If possible get a good neurosurgeon and MRI's, etc.

I was crippled - In your case - I do hope I am wrong partner......

Good news - I am doing great after the surgery. But I went thru years of pain and hell. I am now scared of any thing to cause spinal issues - as all or most of mine resulted from when I was young in the oilfield doing stupid stuff over 40 year ago....

All the best,
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Old 09-09-2013, 12:49 PM   #11
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My sympathies! Back pain is so awful. My ex had terrible, disabling back problems, but like you, the doctors could not find a reason for them.

The only thing that helped him was a good chiropractor (not all chiropractors helped). And that was just temporary in his case.
This. You owe it to yourself to find a good Chiropractor. Don't let the doctors cut into you or fuse you or give you a lifetime of drugs until you search one out. Also, don't just take a few adjustments until the pain goes away then quit.
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Old 09-09-2013, 02:50 PM   #12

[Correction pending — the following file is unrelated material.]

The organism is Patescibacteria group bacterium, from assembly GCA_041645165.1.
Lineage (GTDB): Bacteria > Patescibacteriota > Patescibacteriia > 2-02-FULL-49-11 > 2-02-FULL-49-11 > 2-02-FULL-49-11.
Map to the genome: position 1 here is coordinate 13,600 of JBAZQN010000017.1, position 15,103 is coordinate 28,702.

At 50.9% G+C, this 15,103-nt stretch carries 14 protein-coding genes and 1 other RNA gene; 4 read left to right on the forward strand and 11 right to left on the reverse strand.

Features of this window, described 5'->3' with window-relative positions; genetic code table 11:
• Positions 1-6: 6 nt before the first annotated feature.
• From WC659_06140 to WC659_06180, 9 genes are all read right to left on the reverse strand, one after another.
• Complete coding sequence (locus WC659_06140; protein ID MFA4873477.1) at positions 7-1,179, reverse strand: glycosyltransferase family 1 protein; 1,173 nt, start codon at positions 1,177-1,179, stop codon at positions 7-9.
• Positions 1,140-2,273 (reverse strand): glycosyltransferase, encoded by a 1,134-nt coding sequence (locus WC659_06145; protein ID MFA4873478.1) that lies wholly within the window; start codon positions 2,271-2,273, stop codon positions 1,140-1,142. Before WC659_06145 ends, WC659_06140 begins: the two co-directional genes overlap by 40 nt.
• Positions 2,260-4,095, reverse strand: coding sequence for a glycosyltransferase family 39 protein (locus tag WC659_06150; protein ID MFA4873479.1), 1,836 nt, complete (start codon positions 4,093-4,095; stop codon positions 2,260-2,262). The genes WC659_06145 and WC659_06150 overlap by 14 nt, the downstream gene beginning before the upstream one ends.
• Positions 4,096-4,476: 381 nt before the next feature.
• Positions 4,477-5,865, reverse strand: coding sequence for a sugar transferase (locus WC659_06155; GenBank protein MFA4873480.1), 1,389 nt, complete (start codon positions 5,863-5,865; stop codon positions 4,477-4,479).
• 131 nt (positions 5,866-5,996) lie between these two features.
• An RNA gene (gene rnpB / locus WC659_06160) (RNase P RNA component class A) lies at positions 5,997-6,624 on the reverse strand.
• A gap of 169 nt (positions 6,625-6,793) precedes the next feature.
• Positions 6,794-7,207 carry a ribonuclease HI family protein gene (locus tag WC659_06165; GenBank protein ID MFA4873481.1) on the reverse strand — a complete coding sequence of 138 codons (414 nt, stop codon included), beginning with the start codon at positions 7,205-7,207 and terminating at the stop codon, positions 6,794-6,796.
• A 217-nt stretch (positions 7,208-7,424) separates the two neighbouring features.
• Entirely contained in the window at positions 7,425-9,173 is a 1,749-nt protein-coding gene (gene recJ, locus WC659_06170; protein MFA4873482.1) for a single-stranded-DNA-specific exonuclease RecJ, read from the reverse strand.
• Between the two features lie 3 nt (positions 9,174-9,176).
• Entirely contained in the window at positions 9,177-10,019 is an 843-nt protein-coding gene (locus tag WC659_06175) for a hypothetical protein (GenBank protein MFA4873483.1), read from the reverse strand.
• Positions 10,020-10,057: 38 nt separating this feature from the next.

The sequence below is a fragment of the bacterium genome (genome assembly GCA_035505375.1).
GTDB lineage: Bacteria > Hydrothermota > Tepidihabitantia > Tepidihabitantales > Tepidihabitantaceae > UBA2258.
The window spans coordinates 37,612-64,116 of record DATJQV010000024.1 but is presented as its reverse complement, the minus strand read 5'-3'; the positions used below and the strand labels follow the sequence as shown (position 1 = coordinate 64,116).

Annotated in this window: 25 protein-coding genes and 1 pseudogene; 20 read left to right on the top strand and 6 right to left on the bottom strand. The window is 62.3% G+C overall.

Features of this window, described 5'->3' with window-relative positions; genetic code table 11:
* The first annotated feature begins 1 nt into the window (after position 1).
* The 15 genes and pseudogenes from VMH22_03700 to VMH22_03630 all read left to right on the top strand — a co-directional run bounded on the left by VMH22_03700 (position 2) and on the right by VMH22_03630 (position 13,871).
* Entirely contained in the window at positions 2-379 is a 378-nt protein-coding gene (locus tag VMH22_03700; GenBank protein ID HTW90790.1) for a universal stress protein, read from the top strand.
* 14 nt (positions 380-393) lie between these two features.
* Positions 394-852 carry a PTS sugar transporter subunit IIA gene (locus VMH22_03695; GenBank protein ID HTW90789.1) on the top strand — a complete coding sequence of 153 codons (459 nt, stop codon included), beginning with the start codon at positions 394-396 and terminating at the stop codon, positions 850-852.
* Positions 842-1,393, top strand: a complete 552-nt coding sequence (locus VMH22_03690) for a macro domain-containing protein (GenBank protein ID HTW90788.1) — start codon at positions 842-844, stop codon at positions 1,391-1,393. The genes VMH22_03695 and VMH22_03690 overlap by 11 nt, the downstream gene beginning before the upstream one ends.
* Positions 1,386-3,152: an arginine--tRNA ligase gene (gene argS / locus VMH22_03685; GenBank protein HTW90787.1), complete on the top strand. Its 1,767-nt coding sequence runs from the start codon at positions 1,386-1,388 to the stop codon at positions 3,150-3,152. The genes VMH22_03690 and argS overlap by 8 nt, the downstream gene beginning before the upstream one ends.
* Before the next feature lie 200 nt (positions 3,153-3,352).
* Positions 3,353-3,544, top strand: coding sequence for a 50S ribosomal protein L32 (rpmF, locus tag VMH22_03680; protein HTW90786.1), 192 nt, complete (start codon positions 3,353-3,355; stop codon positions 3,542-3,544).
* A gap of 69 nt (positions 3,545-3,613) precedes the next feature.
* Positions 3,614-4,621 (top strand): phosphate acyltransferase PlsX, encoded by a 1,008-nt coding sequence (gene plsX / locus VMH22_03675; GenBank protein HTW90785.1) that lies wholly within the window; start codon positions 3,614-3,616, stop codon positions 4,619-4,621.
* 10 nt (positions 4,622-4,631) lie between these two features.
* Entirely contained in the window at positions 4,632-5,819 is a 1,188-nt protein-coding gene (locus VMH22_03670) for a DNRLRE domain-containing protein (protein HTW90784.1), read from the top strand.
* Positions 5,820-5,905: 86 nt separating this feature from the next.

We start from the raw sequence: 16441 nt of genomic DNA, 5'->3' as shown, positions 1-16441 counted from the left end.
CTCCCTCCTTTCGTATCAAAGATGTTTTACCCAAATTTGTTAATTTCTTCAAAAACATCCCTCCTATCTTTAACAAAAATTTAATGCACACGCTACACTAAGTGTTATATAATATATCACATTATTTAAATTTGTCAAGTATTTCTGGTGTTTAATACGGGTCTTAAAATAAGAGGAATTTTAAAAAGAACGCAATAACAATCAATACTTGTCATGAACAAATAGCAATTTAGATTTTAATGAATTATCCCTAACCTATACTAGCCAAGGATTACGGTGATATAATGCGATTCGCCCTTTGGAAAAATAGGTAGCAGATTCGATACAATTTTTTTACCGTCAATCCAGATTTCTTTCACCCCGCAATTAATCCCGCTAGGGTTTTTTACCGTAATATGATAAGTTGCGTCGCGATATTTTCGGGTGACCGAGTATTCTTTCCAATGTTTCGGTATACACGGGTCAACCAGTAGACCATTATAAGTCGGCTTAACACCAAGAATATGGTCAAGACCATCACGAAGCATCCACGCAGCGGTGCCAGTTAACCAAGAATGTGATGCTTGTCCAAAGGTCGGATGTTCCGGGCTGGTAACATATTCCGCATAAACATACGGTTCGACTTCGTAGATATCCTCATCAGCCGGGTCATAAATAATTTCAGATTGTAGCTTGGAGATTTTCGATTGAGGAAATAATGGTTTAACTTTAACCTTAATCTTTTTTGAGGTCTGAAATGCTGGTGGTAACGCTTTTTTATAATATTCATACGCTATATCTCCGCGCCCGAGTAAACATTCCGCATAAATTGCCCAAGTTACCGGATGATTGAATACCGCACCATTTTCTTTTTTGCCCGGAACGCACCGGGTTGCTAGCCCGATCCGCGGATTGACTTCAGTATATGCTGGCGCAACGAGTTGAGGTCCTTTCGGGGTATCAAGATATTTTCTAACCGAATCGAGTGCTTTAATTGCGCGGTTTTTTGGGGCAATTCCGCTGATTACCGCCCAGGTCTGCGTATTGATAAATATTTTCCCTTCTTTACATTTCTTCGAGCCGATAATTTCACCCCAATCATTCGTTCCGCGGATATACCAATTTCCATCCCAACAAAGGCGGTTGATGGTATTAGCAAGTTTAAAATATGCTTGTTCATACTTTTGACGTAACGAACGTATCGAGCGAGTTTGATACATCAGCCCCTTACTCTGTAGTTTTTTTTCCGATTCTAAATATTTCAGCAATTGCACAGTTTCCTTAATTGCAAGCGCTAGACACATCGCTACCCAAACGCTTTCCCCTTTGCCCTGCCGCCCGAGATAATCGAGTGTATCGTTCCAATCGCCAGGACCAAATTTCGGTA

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The OP mentioned that he has been to a doc for exam and images, so I assume he was cleared of any specific mechanical cause.
Since his pain is both upper and lower body I will bet my bottom bitcoin that his back fascia is bowstring tight. Like a cable it is pulling the sacrum towards the shoulder blades causing the pain.
The idea behind myofascial release is direct intervention to stretch and lengthen the fascia, thus releasing the tension. For the sciatica I would also work the hip girdle, buttocks, iliotibial band and hamstrings. There is a learning curve figuring out where to tread lightly and where to bear down. I always follow with a stretching session for best results.
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Old 09-10-2013, 11:03 AM   #13
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I've had X-rays, MRIs, EMGs, a CT, lots of blood work, a skin nerve biopsy, etc.The docs have noted small things that should not be causing this much pain - a little joint inflammation, a little scoliosis, a little winging scapula. I've been to a couple chiropractors but haven't found one that works for me. I've tried some of the sufgestions here but will look into the others.